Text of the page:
In this blog post I will show you how to paint this landscape that features a stand of trees that is backlit by the evening sun. This produces a beautiful translucency in the leaves.
Suitable for oils and acrylics.
Here is a reference photo I took and used in this painting. Please feel free to use or copy this photo if you would like to have a go at painting this art work.
The poplar tree is the main focal area in the composition and the stream provides rhythm, leading the eye towards the stand of trees. I’ve made sure the poplar tree is not in the middle of the painting as centred objects cause a displeasing static in the composition. The poplar tree is to the right of centre.
The colours I used in this painting are as follows:
- Titanium white
- Burnt sienna
- Yellow ochre
- Cadmium yellow
- Cadmium orange
- Alizarin crimson
- Ultramarine blue
- Phthalo green
Here is a list of the brushes I used in this painting:
- No.5 flat
- No.3 flat
- No.2 flat
- No.3 filbert
- No.0 round
Stage 1 – Blocking in the Painting
I am painting on an 12” x 12” linen panel. The panel is pre made with a medium weave linen that is oil primed.
I sketch the composition using a No.1 round brush with burnt sienna mixed with Liquin Original (Liquin). I am using Liquin as a medium to thin the paint and it also has the advantage of speeding up the drying time.
I paint my dark values and shadows first whenever I start a painting. Value refers to how light or dark a subject and I find it easiest to create atmospheric depth in a painting by establishing the main areas of shadows first.
Here I paint the trees in the background with a mix of ultramarine blue, yellow ochre, alizarin crimson and titanium white.
The tree and grass shadows are a mix of mainly ultramarine blue and yellow ochre to create a dark low chroma green and I have adjusted the values by mixing in titanium white.
I mark in the stems and branches of the trees with a mix ultramarine blue and burnt sienna.
I paint a warm sky with a mix of titanium white, yellow ochre and a very small amount of alizarin crimson.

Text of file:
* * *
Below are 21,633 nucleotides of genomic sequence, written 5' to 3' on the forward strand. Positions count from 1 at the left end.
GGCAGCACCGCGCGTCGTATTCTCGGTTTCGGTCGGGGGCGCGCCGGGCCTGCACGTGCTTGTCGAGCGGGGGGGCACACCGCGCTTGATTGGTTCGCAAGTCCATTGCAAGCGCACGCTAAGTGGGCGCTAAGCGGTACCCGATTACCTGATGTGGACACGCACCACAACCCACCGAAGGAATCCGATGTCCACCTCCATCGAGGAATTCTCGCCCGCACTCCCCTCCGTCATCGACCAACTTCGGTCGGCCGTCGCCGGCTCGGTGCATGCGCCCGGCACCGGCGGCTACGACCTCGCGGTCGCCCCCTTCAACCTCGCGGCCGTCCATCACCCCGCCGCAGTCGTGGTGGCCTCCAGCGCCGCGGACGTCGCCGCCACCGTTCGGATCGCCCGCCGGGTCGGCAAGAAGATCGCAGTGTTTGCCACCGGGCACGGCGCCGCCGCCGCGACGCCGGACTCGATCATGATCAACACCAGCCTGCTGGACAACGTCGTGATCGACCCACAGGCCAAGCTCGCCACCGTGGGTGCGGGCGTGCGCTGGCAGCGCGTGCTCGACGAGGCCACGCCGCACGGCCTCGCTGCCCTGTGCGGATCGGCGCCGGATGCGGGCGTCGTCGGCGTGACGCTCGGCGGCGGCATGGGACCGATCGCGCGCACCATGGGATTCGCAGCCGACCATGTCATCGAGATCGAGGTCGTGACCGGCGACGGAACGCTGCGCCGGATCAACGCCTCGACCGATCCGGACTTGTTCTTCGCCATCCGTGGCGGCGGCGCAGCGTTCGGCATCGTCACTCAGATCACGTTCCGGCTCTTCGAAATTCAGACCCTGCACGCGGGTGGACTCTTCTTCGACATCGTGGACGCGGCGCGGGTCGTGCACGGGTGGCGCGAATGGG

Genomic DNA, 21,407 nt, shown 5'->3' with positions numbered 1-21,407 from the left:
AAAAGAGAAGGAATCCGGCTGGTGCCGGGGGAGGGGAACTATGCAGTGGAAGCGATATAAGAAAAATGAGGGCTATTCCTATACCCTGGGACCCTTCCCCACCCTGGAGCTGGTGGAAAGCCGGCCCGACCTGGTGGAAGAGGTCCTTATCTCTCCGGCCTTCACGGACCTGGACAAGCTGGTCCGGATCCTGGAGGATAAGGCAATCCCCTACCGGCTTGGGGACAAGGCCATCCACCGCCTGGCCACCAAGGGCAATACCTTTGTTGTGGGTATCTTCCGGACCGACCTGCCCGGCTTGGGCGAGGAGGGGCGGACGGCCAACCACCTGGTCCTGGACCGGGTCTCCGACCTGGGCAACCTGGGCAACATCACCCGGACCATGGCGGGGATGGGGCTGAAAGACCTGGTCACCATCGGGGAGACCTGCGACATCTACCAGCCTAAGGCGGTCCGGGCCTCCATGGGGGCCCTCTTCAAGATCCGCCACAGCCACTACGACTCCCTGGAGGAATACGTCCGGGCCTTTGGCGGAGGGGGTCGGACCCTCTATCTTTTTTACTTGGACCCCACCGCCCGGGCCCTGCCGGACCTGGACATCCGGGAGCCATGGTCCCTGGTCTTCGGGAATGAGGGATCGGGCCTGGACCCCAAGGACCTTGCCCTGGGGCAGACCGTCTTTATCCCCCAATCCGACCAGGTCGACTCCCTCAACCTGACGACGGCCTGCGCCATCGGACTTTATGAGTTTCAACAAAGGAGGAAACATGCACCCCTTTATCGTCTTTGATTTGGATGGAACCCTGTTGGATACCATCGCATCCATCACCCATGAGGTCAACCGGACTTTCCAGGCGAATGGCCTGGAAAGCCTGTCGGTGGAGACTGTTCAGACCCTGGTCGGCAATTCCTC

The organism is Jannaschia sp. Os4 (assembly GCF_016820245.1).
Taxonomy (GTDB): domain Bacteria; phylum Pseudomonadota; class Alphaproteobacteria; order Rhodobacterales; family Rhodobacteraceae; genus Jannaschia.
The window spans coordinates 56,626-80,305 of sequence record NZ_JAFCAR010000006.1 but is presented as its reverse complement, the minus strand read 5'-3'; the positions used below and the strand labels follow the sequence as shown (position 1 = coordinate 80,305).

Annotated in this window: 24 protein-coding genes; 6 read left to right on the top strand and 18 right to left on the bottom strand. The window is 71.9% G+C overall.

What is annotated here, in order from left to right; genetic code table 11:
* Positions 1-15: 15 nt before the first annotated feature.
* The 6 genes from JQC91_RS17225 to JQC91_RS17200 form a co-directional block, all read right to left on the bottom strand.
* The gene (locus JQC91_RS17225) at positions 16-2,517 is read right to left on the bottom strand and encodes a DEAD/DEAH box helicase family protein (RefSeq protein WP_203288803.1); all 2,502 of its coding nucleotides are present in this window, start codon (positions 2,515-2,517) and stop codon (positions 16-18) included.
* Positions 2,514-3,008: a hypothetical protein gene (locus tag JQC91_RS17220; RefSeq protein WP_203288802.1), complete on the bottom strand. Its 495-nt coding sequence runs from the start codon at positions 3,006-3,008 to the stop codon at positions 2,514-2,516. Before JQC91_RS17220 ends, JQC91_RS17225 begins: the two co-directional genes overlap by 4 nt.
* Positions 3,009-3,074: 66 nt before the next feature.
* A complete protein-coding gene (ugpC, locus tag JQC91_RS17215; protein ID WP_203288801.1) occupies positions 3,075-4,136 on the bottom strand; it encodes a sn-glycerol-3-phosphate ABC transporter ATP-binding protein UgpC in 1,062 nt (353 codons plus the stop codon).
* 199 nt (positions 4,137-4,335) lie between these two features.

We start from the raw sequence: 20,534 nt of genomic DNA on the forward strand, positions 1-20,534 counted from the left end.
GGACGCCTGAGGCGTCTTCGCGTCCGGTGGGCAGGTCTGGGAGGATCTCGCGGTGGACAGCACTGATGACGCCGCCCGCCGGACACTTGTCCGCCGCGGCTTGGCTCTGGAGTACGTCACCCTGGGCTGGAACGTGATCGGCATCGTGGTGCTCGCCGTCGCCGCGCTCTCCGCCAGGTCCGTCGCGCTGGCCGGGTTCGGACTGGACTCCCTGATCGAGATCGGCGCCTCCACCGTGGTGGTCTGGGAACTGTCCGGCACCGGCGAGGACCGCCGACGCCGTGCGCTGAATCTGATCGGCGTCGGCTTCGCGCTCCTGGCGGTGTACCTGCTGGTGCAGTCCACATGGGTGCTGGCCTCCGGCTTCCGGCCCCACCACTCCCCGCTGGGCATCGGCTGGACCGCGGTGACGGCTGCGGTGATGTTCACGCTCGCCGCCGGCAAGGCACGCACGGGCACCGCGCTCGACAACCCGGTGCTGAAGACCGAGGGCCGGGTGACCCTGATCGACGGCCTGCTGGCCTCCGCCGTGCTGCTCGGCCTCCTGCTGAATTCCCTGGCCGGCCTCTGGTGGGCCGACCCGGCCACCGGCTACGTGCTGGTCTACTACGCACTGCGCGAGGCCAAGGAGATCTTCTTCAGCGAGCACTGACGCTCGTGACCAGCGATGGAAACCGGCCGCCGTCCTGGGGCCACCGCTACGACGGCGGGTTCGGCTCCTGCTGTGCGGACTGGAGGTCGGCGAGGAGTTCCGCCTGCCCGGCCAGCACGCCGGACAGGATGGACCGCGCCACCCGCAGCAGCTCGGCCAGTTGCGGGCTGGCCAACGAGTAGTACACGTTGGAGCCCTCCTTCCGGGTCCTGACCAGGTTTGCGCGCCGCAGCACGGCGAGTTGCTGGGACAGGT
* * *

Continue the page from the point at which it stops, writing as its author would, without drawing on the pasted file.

I mark in the areas of the tree foliage that is in full sunlight with a mix of yellow ochre, cadmium yellow, ultramarine blue, titanium white and a little alizarin crimson. I am mainly using No.5 flat brushes.
I paint the grass using the same colours I used for the poplar trees however I have used more titanium white in my mix so the value is lighter than the trees. In general trees are some of the darkest values to be found in the landscape whereas grass is much lighter, so I always keep this in mind when I paint grass.
I paint the half tones in the grass with a mix of yellow ochre, a little cadmium yellow, ultramarine blue, alizarin crimson and titanium white. I have also used a little phthalo green in the grass overall to increase the saturation and this I mix into my existing green I have made on my palette.
The tree reflection in the water is a mix of yellow ochre, ultramarine blue, burnt sienna and titanium white.
Overall I have kept my brush work loose and gestural so I can create an aliveness and painterly feel in this art work. At this point I let the painting dry and then I worked on it over a few session as I built up the detail in the painting.
Stage 2 – Adding Details
Once my painting was dry I spent time adding details to it. In general I use the same colours as I used during the blocking in stage but as I add more details I built up lighter layers especially in the grass. This helps to create more depth and realism in the painting.
Stage 3 – Final Details
It is at this stage that I have saved my lightest values until the end of this painting. I add some highlights to the leaves which was a mix of yellow ochre, cadmium yellow, phthalo green and titanium white.
I paint a few sparkles on the water with a mix of titanium white and a little burnt sienna. I apply the paint with a No.0 synthetic round brush.
Thanks for reading 😊